Over the last decade or so, consumers have developed a complicated relationship with technology and privacy. On the one hand, data and technology have made it easier to provide personalized online experiences. However, people are becoming more and more concerned about privacy.
Business owners and marketers often find themselves walking a fine a line to give consumers the personalization and privacy they want. A recently released study can help business owners and marketers find balance between privacy and personalization.
A survey from Virent shows the nature of the conflict. According to the study's findings, of the more than 24,000 consumers surveyed, 80 percent said they like services that are personalized to their needs. However, such a personalization requires businesses to use customer data, but consumers are wary of the way their private information is stored.
According to the Virent survey, 89 percent of consumers also want to know how companies keep their personal information secure, and 86 percent insist that they should know when their data is passed on to third parties.
"Companies have a difficult balancing act to negotiate between security, transparency and a personalized experience. It's something that organizations across all sectors have to get right or risk losing valuable customers," said Ryan Hollenbeck Verint SVP global marketing and customer experience program executive sponsor. "Today's brands must work to ensure greater transparency over the use of customer data and build trust and confidence in this increasingly challenging environment."
The need to protect customer data and reassure consumers about the way their data is handled is something that many business owners and marketers were aware of before the study even started.More than 11,000 businesses were represented among the survey respondents, and of these, 94 percent said it is important that their customers be reassured their data is secure and 96 percent understand they need to alert customers if their data is to be passed on to third parties.
When four out of five or nine out of 10 consumers feel a certain way about something, business owners have little choice but do their best to meet consumer expectations. In the case of data and privacy, it means taking efforts to use technology properly and thinking carefully about how consumers will feel about the ways their data is being used.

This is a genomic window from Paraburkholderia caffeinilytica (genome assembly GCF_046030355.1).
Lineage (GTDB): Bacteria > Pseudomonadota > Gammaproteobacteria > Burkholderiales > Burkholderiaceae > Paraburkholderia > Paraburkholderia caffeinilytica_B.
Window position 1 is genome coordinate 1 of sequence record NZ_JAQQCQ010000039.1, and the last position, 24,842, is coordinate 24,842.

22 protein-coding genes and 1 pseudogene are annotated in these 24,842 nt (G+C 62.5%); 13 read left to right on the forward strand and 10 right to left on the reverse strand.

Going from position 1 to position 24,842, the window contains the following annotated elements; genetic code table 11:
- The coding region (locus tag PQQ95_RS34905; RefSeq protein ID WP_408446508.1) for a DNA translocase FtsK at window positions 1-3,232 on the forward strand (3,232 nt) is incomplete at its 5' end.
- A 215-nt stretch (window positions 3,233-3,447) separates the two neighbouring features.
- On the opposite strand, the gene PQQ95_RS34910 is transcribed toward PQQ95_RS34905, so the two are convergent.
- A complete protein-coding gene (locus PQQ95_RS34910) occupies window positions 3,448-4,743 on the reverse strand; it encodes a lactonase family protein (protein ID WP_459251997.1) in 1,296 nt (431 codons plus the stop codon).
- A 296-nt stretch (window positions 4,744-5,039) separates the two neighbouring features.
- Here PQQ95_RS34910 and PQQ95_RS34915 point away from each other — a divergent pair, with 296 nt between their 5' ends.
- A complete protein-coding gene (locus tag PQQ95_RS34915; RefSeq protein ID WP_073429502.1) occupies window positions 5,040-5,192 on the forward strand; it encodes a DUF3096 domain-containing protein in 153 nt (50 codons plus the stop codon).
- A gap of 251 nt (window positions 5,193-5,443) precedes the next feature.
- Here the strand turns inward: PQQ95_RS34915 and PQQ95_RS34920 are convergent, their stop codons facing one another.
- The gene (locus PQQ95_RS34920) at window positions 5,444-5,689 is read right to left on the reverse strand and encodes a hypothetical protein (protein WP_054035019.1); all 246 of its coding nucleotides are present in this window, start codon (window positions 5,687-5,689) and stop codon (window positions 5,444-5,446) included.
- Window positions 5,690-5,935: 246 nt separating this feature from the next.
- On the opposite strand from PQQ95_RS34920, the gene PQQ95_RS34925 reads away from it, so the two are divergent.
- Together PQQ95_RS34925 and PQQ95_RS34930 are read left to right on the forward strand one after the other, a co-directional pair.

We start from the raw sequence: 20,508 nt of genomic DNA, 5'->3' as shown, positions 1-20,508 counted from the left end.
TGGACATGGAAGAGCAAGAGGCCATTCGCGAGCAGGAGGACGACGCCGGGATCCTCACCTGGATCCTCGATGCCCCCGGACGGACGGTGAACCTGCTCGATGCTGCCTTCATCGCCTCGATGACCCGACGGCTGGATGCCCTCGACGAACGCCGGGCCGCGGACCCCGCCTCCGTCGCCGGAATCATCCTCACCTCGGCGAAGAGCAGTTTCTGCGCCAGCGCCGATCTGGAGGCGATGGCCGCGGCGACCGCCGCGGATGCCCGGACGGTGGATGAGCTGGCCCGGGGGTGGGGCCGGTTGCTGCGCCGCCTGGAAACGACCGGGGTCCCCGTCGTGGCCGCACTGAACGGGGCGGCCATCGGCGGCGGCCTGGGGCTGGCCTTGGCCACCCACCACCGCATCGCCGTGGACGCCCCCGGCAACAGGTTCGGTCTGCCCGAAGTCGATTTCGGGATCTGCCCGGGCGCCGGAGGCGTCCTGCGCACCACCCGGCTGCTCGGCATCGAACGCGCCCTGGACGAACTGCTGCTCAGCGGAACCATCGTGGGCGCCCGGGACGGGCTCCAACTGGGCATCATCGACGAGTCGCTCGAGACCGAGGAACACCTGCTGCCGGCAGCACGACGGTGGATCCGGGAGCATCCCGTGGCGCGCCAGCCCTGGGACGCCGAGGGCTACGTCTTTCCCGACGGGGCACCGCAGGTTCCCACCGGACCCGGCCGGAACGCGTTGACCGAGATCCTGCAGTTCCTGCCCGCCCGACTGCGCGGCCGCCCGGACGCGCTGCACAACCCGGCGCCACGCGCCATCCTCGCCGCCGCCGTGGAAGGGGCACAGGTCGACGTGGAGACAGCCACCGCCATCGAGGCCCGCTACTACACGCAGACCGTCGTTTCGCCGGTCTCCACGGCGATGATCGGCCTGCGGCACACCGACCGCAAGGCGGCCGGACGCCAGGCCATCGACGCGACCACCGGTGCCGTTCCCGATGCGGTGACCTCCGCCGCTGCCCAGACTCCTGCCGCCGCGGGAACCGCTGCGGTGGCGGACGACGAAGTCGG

It's important to keep in mind that just because technology makes something possible doesn't mean it's something a business should do. There are a lot of examples of businesses using data in new ways that, while technically amazing, turn away customers by being to intrusive. Facebook seems to find itself in such a situation every few months or so.
And in other cases, business owners and consumers alike are unaware of the potential privacy issues until they are exploited by others. To illustrate, Amazon is currently facing a situation where the data from their always-listening Echo product is being sought for a criminal investigation. To technology can be a double-edged sword for retailers and marketers, something the researchers at Virent also commented on.
"It comes down to getting the basics right, using technology and analytics to better understand what's really on the minds of customers, and then working to help ensure the right resources are in place to address evolving needs and requirements," said Marije Gould, Verint VP, EMEA marketing, according to media reports.
Business owner and marketers find themselves at an interesting crossroads in history. There has never before been a time when information about consumers was so easy to obtain and so personal that businesses needed to be this concerned about privacy issues. But now that we are in such a time, retailers need to act accordingly so their businesses can survive into the future.
For more research on online marketing, read this recent article on the importance of accurate content for online retailers.